The Flipside of Qualified Leads: Disqualification




  • — July 12, 2018

    For most marketers and sales representatives, lead disqualification is something that’s met with hesitation. Even if a lead doesn’t seem like it’s ready for a trip to sales, some teams fall into the trap of thinking it’s worth a shot. The rationale behind this makes sense, the more people you engage and pitch, the more sales you generate, right?

    Well, not exactly. Chasing leads for quantity’s sake can be a costly practice for a business to get into. It wastes time, energy, and money. In order for marketing and sales to truly synergize, efforts should prioritize identifying quality leads. In order to optimize your sales funnel, there needs to be a focus on lead disqualification as lead qualification.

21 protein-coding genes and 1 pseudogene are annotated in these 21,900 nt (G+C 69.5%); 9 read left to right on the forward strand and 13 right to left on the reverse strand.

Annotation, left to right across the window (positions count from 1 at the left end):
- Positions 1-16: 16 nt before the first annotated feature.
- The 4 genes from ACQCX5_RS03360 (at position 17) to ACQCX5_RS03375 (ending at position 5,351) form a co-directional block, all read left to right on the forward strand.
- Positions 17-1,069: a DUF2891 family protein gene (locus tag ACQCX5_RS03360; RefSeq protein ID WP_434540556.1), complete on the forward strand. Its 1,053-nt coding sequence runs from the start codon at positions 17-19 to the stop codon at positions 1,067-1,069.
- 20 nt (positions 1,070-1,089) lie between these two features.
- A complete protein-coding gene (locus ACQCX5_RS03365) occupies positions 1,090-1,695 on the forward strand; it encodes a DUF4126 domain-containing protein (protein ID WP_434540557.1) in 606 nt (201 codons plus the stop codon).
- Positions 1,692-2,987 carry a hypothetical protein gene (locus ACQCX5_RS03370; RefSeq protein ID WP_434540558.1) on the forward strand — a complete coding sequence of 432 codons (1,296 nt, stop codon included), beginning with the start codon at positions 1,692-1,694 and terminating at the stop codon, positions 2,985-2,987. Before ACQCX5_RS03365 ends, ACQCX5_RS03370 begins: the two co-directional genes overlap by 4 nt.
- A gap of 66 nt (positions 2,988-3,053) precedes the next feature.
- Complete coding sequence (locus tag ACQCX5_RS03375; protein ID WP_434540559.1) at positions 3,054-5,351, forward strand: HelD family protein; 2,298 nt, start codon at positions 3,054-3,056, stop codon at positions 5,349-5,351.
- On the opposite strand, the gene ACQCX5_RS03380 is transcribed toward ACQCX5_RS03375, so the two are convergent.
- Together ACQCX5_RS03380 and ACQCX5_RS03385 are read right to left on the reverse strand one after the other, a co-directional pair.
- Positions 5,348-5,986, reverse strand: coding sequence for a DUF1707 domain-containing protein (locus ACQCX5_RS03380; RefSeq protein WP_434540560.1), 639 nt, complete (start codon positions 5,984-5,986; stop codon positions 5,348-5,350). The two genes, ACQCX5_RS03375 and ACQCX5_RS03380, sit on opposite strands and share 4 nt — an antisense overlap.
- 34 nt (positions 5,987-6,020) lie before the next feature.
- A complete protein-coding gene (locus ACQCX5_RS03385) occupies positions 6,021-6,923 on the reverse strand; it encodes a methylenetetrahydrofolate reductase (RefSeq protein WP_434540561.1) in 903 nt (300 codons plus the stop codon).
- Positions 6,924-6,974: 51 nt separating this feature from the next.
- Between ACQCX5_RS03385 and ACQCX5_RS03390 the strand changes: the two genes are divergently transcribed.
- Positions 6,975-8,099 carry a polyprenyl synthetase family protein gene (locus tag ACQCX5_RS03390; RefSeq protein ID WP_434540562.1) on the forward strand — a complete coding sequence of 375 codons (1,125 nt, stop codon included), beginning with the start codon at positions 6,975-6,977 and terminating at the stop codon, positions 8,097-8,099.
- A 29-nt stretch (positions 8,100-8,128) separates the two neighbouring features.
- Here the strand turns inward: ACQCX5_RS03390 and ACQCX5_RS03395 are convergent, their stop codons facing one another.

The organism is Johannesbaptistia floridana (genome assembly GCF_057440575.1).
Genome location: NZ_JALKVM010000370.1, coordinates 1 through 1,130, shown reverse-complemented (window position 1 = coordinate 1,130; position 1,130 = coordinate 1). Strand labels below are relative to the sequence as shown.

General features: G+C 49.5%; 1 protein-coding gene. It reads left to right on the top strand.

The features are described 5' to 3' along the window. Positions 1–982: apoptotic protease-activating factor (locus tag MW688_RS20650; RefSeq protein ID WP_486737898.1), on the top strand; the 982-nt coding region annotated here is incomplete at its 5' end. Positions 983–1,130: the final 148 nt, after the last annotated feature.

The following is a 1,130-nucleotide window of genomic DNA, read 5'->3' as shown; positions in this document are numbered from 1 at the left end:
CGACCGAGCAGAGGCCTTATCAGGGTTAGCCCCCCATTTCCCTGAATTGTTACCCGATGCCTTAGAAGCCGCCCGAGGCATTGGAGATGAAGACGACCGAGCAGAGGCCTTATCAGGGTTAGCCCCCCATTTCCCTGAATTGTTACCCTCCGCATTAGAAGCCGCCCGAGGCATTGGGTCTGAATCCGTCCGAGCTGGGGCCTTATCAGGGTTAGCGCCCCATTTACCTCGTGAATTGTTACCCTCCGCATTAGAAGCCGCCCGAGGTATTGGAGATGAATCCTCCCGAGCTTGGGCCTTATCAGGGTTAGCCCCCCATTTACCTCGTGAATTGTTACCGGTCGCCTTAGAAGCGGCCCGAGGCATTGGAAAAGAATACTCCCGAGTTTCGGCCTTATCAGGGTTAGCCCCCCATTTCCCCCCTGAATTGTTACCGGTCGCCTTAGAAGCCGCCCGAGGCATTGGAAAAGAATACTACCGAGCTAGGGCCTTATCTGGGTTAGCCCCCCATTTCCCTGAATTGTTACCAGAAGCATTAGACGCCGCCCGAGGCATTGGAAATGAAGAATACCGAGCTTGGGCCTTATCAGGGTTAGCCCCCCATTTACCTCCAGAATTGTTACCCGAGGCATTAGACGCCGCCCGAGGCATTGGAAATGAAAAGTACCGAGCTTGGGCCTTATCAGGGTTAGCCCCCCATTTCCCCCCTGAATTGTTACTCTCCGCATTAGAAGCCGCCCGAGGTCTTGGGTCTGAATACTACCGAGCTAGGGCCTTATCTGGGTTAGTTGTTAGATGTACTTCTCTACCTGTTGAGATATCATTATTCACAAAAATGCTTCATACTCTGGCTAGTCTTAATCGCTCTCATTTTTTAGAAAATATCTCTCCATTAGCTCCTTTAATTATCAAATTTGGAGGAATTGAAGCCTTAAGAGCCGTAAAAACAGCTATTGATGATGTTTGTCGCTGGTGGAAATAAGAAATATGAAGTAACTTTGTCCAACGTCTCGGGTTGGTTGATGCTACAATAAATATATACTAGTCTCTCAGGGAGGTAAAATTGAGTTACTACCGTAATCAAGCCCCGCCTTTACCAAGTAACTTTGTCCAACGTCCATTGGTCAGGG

Today, marketers are charged with putting more quality leads in front of sales than ever before. With 57% of B2B companies regarding “converting qualified leads into paying customers” as a top priority, the pressure is on to not only generate traffic at the top of the funnel but filter the quality leads for sales, while separating the poor ones.

    The Flipside of Qualified Leads: Disqualification

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    The differences may be subtle in nature, but properly focusing attention on the power of a disqualification process (for new or existing leads) can help unearth new approaches to demand generation and the overall lead qualification process.

    In this post, we’ll explore the value of disqualification and how interactive content can be used in the process to better differentiate the good leads from the bad.

    What is a Qualified Lead vs. an Unqualified Lead?